But even with a culture that supports organisational change and effective collaboration, having the right people, with the right skills and attributes, in the right roles for any given transformation project is pivotal to a successful outcome. And right now, people with good experience in digital transformation can be hard to find.
According to Pete Hanlon, chief technology officer at outsourced business communications provider Moneypenny, the best people to lead a digital transformation are those who are comfortable with change, operate well in a fast-paced environment and can make quick and pragmatic decisions.
“They will have excellent communication skills to communicate with both stakeholders and the wider business, coupled with a holistic understanding of the business: where it is today and needs to be in the future,” he says. “Most importantly, they are resilient, which is critical given that digital transformations can take years and there will be many setbacks and evolutions along the way.”
Experience in supporting and leading change in more than one environment is essential, as is the ability to combine knowledge of all aspects of digital – such as Robotic Process Automation, chatbots and machine learning – with an understanding of business processes and operations.
The recruitment criteria also depend on the seniority of the role. At board level, candidates don’t necessarily have to be digital natives, but they will need to understand the importance of effective data use and the value of empowering skilled people to make decisions at the coal face of the transformational processes.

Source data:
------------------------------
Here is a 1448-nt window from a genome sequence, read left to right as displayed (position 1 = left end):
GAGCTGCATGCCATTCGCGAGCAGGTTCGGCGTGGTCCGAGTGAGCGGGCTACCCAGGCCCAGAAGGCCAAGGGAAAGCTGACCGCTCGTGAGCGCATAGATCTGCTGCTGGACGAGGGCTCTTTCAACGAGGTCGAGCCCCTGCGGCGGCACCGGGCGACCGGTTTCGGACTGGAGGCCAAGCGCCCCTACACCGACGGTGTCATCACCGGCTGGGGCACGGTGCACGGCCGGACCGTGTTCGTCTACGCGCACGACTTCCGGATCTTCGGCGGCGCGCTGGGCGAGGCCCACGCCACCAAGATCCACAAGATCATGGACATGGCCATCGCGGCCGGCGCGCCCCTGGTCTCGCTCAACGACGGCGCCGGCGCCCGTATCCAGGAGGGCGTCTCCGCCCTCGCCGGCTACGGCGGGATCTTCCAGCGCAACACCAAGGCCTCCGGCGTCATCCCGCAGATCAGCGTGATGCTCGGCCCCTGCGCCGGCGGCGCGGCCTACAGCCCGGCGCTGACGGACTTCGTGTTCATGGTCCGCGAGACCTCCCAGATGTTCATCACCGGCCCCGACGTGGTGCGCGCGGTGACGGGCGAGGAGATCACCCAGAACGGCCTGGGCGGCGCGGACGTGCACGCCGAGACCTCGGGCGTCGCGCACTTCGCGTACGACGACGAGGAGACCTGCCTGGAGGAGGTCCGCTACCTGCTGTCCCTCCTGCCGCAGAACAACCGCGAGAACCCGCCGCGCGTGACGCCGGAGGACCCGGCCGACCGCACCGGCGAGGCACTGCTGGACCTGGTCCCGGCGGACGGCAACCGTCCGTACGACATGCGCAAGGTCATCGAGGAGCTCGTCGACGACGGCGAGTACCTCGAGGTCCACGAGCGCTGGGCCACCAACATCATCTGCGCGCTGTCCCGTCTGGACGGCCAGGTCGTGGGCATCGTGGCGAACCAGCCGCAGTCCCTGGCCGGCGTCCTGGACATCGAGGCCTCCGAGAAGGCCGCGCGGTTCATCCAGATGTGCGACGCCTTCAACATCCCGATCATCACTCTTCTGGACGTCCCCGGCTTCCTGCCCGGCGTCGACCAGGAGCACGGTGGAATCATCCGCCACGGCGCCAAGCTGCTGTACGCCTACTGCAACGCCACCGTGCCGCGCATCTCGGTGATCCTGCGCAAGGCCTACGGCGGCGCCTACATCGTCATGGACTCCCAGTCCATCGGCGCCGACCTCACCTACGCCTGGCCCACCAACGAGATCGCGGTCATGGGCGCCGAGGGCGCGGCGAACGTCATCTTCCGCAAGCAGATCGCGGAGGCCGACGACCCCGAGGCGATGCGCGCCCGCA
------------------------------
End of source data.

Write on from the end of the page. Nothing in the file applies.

However, James Hallahan, director at Hays Technology UK & Ireland, advocates recruiting candidates based on their attitude, potential and willingness to learn, rather than simply their qualifications, skills and experience. Focus on the essential skills and experiences required over those that are merely desirable.
“Striking a balance between technical and soft skills will stand potential staff in good stead to adapt to technical change, both now and in the future.”
High-performing digital transformationalists also need exceptional people skills, arguably one of the most important attributes. Much of their job will involve communicating and engaging with other individuals within the organisation, gathering crucial information on the progress of the transformation project to make any necessary changes.
“Many businesses are still migrating from legacy systems to the cloud, managing large-scale change programmes, and others have an increased need for experts in cybersecurity and software developers,” says Hallahan. “In short, the opportunities for IT professionals have probably never been better and many may be tempted to move, meaning competition for that talent is high.”
In the current climate of skill shortages, organisations need a compelling talent acquisition strategy. Clarity around values and culture is essential, along with an attractive package of benefits. Professionals are still motivated by salary, but other elements can also be important, such as greater flexibility, remote working, career development opportunities or a particularly interesting transformation project.
Hiring the right people makes a huge difference to digital transformation success, but as Robertson points out, they must have the potential to deliver exciting change. These include digital leaders, tech architects and visionary data scientists: people who can amplify a company’s assets, leverage the full breadth of skills available to them and mobilise teams through leadership or subject matter expertise.
“Avoid the rock-star CDO and focus on catalytic talent and leadership and a culture of transformation that operates as an integrated hive, rather than a top-down hierarchy.”